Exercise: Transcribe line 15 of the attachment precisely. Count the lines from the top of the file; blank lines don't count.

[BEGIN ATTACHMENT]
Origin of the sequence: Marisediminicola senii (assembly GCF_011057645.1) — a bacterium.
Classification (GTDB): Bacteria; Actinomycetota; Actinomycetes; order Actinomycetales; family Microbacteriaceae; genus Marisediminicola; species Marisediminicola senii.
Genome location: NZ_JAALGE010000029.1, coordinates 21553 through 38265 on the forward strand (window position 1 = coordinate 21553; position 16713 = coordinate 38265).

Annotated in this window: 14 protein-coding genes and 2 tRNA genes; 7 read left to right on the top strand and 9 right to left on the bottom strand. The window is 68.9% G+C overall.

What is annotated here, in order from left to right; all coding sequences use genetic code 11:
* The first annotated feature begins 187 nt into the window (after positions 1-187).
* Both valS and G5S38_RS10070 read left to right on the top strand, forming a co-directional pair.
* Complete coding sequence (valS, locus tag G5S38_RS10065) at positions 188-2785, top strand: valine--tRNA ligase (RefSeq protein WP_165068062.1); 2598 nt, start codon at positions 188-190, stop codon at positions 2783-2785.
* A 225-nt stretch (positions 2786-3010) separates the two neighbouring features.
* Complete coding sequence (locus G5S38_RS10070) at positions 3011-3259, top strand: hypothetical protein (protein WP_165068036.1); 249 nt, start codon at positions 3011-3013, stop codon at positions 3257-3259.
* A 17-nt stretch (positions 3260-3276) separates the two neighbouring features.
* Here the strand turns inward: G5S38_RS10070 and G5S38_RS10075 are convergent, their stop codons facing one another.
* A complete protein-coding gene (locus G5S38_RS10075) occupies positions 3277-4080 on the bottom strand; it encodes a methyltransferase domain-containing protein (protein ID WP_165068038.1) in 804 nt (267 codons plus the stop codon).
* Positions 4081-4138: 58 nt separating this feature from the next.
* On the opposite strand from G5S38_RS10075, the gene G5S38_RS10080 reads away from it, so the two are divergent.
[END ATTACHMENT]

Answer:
* On the opposite strand from G5S38_RS10075, the gene G5S38_RS10080 reads away from it, so the two are divergent.